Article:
It appears that the Australian love affair with Apple’s iPhone is finally giving way to Android as phones with similar or enhanced capabilities hit the market at a lower price.
Research released on July 10th by Analytics company Kantar Worldpanel and reported on ausdroid.net, shows that Android has captured at least half of the smartphone market in Australia, France, Italy, Spain and the United States.
According to Kantar Consumer Insight Director, Dominic Sunnebo, “We are seeing much of the Android sales growth being driven by consumers trading up from feature phones to smartphones. Android handsets currently offer an easier platform to enable these consumers to upgrade, as many first time smartphone consumers state ‘price of handset’ and ‘multimedia capabilities’ as their main reason for choosing an Android device. Our data shows that Android has a higher share of those consumers spending under £50 ($76 AUD) on buying their handset across the vast majority of countries we cover.”
It was always going to be interesting to see how much of a chunk the lower price Android devices were going to take out of Apple’s market share and it appears that the first evidence is in that it is going to be a tussle.
Irrespective of the exact numbers, as close as they will be it certainly appears that Android has become a respected alternative to iOS and a viable, long-term competitor.
As this battle unfolds each will fire a new arrow, Google recently announced their Jelly Bean (Android 4.1) mobile operating system at Google I/O 2012 following narrowly behind Apple’s release of new iOS 6 features at their earlier Apple Developer Conference.
The upcoming iPhone 5 release will certainly tilt the numbers back toward Apple however while there will certainly be new user acquisition as a result of the enhanced feature-set of iOS 6 and the new handset, the following iteration of Android with Jelly Bean opens up a number of new features for developers to take advantage of with compatible devices expected in late 2012 with Near Field Communications (NFC) set to dominate the discussion until that issue is cleared up!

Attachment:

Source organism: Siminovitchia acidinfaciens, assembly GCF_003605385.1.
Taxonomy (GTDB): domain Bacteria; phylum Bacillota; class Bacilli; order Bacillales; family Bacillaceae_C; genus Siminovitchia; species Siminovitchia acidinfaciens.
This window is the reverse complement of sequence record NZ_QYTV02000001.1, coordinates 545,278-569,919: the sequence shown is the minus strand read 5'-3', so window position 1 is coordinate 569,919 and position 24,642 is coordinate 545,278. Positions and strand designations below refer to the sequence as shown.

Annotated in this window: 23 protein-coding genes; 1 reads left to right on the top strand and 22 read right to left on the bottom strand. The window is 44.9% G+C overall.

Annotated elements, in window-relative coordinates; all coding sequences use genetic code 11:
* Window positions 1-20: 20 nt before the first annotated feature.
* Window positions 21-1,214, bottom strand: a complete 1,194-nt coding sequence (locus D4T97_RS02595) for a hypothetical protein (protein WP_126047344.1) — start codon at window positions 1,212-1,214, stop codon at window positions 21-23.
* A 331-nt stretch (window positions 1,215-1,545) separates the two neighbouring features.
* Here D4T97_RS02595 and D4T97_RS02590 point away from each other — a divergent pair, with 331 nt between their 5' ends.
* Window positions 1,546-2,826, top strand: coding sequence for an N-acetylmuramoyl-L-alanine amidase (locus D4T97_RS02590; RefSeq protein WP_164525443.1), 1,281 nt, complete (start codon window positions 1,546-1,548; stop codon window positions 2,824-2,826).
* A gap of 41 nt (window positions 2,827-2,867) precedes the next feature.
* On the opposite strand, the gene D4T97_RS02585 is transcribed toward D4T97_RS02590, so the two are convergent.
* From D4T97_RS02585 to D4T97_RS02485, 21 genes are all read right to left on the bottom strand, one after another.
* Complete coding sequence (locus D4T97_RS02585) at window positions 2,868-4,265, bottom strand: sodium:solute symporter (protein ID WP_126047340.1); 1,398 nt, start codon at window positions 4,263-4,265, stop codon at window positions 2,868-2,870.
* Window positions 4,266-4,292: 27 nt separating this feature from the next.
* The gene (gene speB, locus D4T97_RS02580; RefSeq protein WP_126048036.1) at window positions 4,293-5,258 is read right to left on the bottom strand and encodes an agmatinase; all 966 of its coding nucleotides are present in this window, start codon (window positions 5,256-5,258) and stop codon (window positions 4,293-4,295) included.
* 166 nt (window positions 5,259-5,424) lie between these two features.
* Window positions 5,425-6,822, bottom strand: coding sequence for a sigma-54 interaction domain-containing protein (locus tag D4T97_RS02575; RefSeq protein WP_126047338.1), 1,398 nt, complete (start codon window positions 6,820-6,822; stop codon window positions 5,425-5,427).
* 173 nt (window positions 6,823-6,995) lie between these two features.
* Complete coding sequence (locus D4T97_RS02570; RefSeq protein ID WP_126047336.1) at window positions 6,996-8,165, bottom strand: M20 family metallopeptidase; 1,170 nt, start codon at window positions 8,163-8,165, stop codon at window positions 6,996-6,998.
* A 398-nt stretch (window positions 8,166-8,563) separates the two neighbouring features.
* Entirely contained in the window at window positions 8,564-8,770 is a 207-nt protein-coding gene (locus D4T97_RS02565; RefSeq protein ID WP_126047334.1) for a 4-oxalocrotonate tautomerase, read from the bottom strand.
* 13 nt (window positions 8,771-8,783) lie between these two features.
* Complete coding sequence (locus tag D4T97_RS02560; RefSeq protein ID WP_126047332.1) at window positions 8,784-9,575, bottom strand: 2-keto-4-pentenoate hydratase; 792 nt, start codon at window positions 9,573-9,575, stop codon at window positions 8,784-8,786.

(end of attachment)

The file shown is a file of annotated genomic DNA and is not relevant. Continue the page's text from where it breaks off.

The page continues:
Android will continue to evolve especially when combined with ongoing support from leading device manufacturers like Samsung, who recently announced a $4.08 million dollar Smart App Challenge that is open to a Global audience with the prizes going to 80 of the top apps developed using the Samsung Galaxy Tab and Galaxy Note, which also includes a specific category for development on the Galaxy Note with S Pen, one of their clear differentiators from the iPhone and iPad.
The iPhone market has always attracted a higher income demographic user which is also reflected in their app purchasing habits which show a greater tendency to buy paid apps or make in-app purchases however app discovery in the iTunes App Store is also becoming increasingly difficulty and there is a closed-door policy on information about the ranking mechanism from Apple
Google however, hit the issue head on at I/O 2012 and were openly transparent in discussions surrounding an app developers chances of getting featured on Google Play with developer advocate Dan Galpin and senior developer advocate Ian Lewis providing some pointers as covered on Inside Mobile Apps.
While development costs between iPhone and Android handsets has not yet reached parity, developers who are happy to develop a free app may consider the larger potential market and an increased understanding of app discovery opportunities, as an attractive option.
The feature competitive, lower price Android handsets were always going to capture a decent market share and while their growing popularity is demonstrated in the data, it is also clearly highlighted by adoption rates in low-income countries where computers and internet access were almost non-existent yet now, have some of the highest adoption and usage rates for mobile devices.
When you can buy a phone for $79 on a pre-paid plan and get access to a lot of the same apps as the iPhone (or at least a lot of apps with similar functionality), then this is going to be enough for a large part of the community.
Android now appears to be a viable challenger to the Apple iOS and it is going to be a feature by feature fight to the end.
The reality is, however, that the devices and mobile operating systems will continue to evolve and there will often be features that are more suited to some apps than others and any app development project should be assessed on its merits to determine the device that is most suitable for development and adoption of their app and that Android is now an equally viable option in terms of mobile phone sales.